China's GDP expands 7.9% in Q2, facing downward pressure in H2
Published: Jul 15, 2021 10:01 AM
Infographic: GT

Infographic: GT

China's GDP expanded 7.9 percent year-over-year in the second quarter of 2021, continuing a streak of robust growth mainly thanks to the government's successful containment of the COVID-19 outbreak throughout the country, which sets the basis for a steady revival of domestic consumption and manufacturing activity.  

The growth rate offers another signal that China's economy has emerged from the coronavirus fallout and returned to pre-virus levels. 

But the economy is likely to face rising downward pressure in the second half, as global price hikes for raw materials and supply bottlenecks, semiconductor chips in particular, could continue unabated, and weigh on manufacturers and consumers alike, while a flare-up of the coronavirus outbreaks overseas will cast a shadow on the economy.

In the first six months, China's GDP gained 12.7 percent year-on-year to 53.2 trillion yuan ($8.22 trillion), said the National Bureau of Statistics (NBS) on Thursday. In the first quarter, China's economy expanded 18.3 percent, the fastest pace since the data began to be recorded in 1993. 

In the April-June period, factory output rose 8.9 percent year-on-year while retail sales were up 13.9 percent, according to the NBS.

"China's economic recovery is brisk and very healthy, as although the government has put a lot of resources on stimulating the economy, it is also making sure that economic development is balanced, able to be sustained, and there wasn't a flood of liquidity," Hu Qimu, chief research fellow at the Sinosteel Economic Research Institute, told the Global Times. 

Infographic: GT

Infographic: GT

"China's economic recovery is a high-quality revival, as it has eliminated some redundant, inefficient capacity and changed the nation's overall industrial structure for the better," Hu said.

Exports remained one of the biggest drivers of the Chinese economy in the second quarter. Hu said that the steady flow of overseas orders to China provided a strong support for the economy. 

"The key to the second quarter rosy data was China's successful control of COVID-19, which boosted Chinese companies' confidence and motivated them to make a transition from external markets to internal markets," Dong Dengxin, director of the Finance and Securities Institute of Wuhan University, told the Global Times.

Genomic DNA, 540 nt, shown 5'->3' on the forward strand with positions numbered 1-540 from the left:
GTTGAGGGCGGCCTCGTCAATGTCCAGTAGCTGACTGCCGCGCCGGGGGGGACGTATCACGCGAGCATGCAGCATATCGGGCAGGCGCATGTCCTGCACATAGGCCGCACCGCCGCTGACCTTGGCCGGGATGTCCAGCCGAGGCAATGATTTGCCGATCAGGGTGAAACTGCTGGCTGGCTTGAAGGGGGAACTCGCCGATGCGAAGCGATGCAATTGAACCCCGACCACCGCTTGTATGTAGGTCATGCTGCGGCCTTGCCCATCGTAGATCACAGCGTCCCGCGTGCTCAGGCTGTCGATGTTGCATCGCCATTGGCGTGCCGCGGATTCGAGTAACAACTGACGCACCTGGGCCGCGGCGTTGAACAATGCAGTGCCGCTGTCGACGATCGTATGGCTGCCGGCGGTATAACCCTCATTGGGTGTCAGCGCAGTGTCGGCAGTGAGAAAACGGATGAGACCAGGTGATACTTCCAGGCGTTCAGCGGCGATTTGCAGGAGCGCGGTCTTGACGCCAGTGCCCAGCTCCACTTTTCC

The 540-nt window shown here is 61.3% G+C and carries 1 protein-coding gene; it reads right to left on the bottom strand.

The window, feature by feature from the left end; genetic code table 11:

Despite several sporadic coronavirus outbreaks, analysts said that China's nationwide vaccination plan had largely restored consumers' confidence and helped factories operate in a steady manner. 

China's financial policy makers have been supportive of a robust economic recovery, including the extension of some favorable policies meted out in 2020, and the roll-out of new policies after the "two sessions" in March to support small and micro-size businesses. 

In the second half of 2021, economic growth will soften from the first half -- a result of lesser base effect from last year -- but the economy can still manage to grow at 8 percent for the whole year, which analysts said would be a "good recovery." 

Nomura economists led by Lu Ting said in a note sent to the Global Times that their forecast for China's GDP growth is to slow to 6.4 percent in the third quarter and 5.3 percent in the fourth quarter. 

Dong said that external risks, such as heightened inflation in the US and resurging COVID-19 in Asia and Europe, might flare in the second half which might shadow the world's second largest economy. 

Another challenge China faces is that domestic consumption has not yet recovered to pre-pandemic levels. "If manufacturing is coming back at its full force but home consumption continues to lag behind, inventory will go up, and enterprises are likely to face liquidity problems," Hu noted. 

The Chinese government has been leveraging policy tools to keep the economy from losing steam. 

Recently, the central bank lowered the reserve requirement ratio of commercial lenders by 50 percentage points, firing up the economy with adequate liquidity and preventing a possible slowdown. The cut took effect on Thursday. 

"The policy signal sent by the central bank is clear, but whether the effect is as good as expected depends on what action the lenders take -- like whether they will channel more money to the real economy by lending more to middle and small-size enterprises which need a credit line most," Dong said.

According to Dong, the central bank will keep a close watch on the effect of the reserve ratio cut, and might make another cut before the end of this year. Other measures to spur consumption could also be worked out in the second half, analysts said.

Beijing sets an annual economic growth target at above 6 percent for 2021.